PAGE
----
Sunday, August 28, 2011

Forget the Clever Title: My Edcamp Experience

Last Saturday I made the precipitous voyage across the San Mateo Bridge to attend my first ever edcamp.  Truthfully speaking, I though I was an experienced edcamper because of the bevy of blogs I read on the subject and the numerous events I followed via hashtags. But like so many other things in life you really have to be there to get the aura the event produced. To put it simply, an edcamp is the apex of authentic learning. It is completely free, completely voluntary, completely democratic, and completely invigorating. You show up and figure out what you are going to learn. People volunteer to lead sessions and discussions, while participants chose where they want to spend their time. It is really a neat concept and the attendees just ooze passion.




Initially, I was excited to learn practical tips and cutting-edge technology. As the day progressed, I found myself enjoying the theoretically sessions and the ensuing conversations they produced. This was part of the beauty of the day. How many conferences lend themselves to conversations like this? Another cool part of the day was meeting some of the people I converse with on Twitter every day. Relationships develop on Twitter and when you meet people in person, those become tangible. 

The day was so energizing, so exciting. Why isn't more of education like this? There is no reason why more professional and curriculum development can't occur organically in this manner. Nor does this need to be restricted to education. I met a relator who runs a similar conference and a technology consultant who believes in this model. People themselves can create so much! I also think we can do things like this with our students. Imagine a day when students are leading each other!!!!




Some of the sessions


Below are brief discussions of the sessions I attended (I also was able to follow other sessions via Twitter, but will leave that for others)

Session1: Rules for Revolutionaries @Patrix47
He shared two books for disruptive thinking: Disrupt and Rules for Revolutionaries. Although not an educator, he is concerned with some of the narrow thinking that is the norm in the ed reform. He also gave a brief guideline for disruption.
1. Personalize  
2. Show Problem
3. Insight, Idea
4. Opportunity, Idea for Change
5. Solution
6. Ra, Ra slide
7. what you will get
8. ethos (text)
He also stressed how disruption has purpose and is emotional.

Session 2: Truth - What is It? @classroomtools (Bill Chapman)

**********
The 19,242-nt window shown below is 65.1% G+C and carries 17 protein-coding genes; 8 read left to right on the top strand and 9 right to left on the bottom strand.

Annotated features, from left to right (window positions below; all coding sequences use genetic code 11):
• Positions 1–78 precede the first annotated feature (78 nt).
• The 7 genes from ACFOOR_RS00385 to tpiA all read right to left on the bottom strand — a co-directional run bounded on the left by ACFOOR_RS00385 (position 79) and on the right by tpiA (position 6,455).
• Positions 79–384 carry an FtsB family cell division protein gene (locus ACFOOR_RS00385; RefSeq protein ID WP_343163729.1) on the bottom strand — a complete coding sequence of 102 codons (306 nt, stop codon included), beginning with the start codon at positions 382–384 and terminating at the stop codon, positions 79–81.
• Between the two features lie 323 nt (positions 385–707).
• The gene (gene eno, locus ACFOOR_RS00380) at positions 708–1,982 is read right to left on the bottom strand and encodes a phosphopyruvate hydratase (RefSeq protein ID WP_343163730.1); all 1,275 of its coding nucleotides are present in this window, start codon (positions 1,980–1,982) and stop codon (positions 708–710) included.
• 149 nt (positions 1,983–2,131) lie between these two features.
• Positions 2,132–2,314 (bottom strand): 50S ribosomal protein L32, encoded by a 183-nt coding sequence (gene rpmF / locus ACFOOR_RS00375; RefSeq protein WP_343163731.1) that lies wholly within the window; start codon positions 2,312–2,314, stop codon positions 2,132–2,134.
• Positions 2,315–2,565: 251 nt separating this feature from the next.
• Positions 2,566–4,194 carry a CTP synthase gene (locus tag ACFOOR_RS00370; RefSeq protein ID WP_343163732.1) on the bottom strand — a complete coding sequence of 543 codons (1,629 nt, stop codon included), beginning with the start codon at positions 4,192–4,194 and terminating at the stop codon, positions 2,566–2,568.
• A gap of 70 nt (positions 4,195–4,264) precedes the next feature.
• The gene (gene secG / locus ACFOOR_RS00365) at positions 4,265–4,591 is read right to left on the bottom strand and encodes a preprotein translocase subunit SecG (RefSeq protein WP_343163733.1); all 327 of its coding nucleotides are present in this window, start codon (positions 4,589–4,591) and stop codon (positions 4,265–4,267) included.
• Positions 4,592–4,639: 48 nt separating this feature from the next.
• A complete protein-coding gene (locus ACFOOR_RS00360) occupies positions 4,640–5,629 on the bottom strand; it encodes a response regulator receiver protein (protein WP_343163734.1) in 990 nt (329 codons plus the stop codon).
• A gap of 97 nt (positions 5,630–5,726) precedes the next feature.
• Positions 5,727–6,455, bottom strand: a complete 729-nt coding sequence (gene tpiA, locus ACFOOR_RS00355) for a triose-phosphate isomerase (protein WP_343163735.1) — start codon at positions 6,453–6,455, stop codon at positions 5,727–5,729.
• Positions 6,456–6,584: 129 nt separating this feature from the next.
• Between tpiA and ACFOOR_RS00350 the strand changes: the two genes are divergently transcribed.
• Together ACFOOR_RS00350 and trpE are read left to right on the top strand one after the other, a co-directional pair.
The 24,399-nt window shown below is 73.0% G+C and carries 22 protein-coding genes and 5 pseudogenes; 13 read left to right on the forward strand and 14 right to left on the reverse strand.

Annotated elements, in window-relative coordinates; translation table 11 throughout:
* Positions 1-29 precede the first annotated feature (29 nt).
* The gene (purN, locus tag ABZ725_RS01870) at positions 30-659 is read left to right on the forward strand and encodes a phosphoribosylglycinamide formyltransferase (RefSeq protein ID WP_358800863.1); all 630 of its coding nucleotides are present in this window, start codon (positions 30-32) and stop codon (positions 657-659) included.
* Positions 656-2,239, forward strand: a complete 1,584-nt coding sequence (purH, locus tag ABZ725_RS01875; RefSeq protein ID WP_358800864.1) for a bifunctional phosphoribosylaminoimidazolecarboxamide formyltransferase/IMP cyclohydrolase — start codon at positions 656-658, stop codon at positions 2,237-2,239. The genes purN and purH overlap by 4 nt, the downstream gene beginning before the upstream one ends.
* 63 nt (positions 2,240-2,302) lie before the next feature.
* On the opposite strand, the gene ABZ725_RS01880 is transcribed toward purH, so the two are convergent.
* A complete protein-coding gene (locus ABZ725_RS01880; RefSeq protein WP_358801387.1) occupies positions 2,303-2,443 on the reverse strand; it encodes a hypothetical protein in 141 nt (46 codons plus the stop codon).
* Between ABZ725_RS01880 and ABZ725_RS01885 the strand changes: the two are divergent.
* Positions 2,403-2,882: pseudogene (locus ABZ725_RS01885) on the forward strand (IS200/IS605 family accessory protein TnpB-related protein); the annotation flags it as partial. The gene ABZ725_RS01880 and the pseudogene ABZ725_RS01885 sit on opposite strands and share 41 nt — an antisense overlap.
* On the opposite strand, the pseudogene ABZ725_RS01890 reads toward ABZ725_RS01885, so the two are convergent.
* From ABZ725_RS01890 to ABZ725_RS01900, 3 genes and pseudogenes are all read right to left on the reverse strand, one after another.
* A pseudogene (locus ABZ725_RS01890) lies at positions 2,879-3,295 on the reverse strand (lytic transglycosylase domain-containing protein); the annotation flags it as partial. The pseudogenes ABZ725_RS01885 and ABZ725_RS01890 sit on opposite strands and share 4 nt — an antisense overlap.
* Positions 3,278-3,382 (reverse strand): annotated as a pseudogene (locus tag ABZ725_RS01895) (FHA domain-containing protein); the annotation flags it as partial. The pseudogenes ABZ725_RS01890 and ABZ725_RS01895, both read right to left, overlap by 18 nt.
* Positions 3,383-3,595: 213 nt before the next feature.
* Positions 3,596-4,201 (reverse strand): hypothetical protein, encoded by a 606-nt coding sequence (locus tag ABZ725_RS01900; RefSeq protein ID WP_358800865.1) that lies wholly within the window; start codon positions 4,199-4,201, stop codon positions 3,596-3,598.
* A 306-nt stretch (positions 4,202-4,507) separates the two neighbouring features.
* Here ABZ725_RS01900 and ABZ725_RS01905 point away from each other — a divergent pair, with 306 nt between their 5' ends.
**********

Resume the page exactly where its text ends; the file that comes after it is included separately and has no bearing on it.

It was really neat to get a chance to meet and chat with Bill. Bill is a retired educator and someone I talk to nearly everyday on Twitter. He gave a wonderful philosophical discussion on seeing things from multiple perspectives and analyzing sources. Here is the outline he made for his session.

Session 3: Raising Good Digital Citizens @visionsbyvicky
This was a 45 minute conversation on how we define and teach digital citizenship. There was no presentation and really no path for the conversation. It was just a place where people could talk about the issues, successes, and questions we had about learning in the 21st century. It was fabulous as it was free-flowing. It seemed more like a conversation amongst staff, than professional development. It was great to learn from others in this way.

Session 4: QR Codes & Other Cell Phone Applications @alicekeeler
Although I knew much of the information that was discussed in the session, the conversation allowed me to better apply it to my classroom. It was also a small session so I was able to easily throw ideas around with other educators. Some of us were experienced with this technology, while other were just starting. But that was what made it good. Questions were being asked, questions were being answered and learning was everywhere.

Session 5: Socratic Seminars by @Ron_Peck
Once again I got the opportunity to meet somebody I interact with on Twitter. Ron Peck is a leader in the #sschat on Mondays. He drove all the way from Southern Oregon to exchange ideas. I really enjoyed this because Ron gave me a quick primer on Socratic Seminars via a wikipage and tweets almost a year ago. In this session, I was able to expand on a strategy that I like using but need more practice in implementation.

2 comments:

  1. Love your take on EdCampSFBay. I did not attend any of the same sessions that you did. It's great that we were at the same unconference, but had completed different experiences. It's also fantastic that you have some links to the sessions I missed. Hopefully we can talk in real life at the next EdCamp.

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  2. Thanks for posting notes about the sessions you attended, Tim. I'm happy to be able to see some of what I was not able to see when there.

    Like you I was astonished by EdCampSFBay. Going in, I was not sure what to expect. I've been involved in helping to organize, and in presenting at, any number of ed conferences over the years; so I was a bit suspicious at whether an unconference like EdCamp would be in the same league. Not only was it, but it was equal to the best of the conferences I've attended in my professional life. The organizers, of course, should get much credit; but the attendee/presenters deserve the most. Their passion, intellect and teaching abilities were unbelievable.

    And, while it was great to get to meet and speak face to face with people I've known only through Twitter; I'm especially pleased to have gotten to meet new professional friends from whom I'll continue to learn via Twitter and their blogs - much as I do from your tweets and this blog.

    Thanks Tim, for helping to make EdCampSFBay so special, and for sharing your thoughts here and on Twitter.

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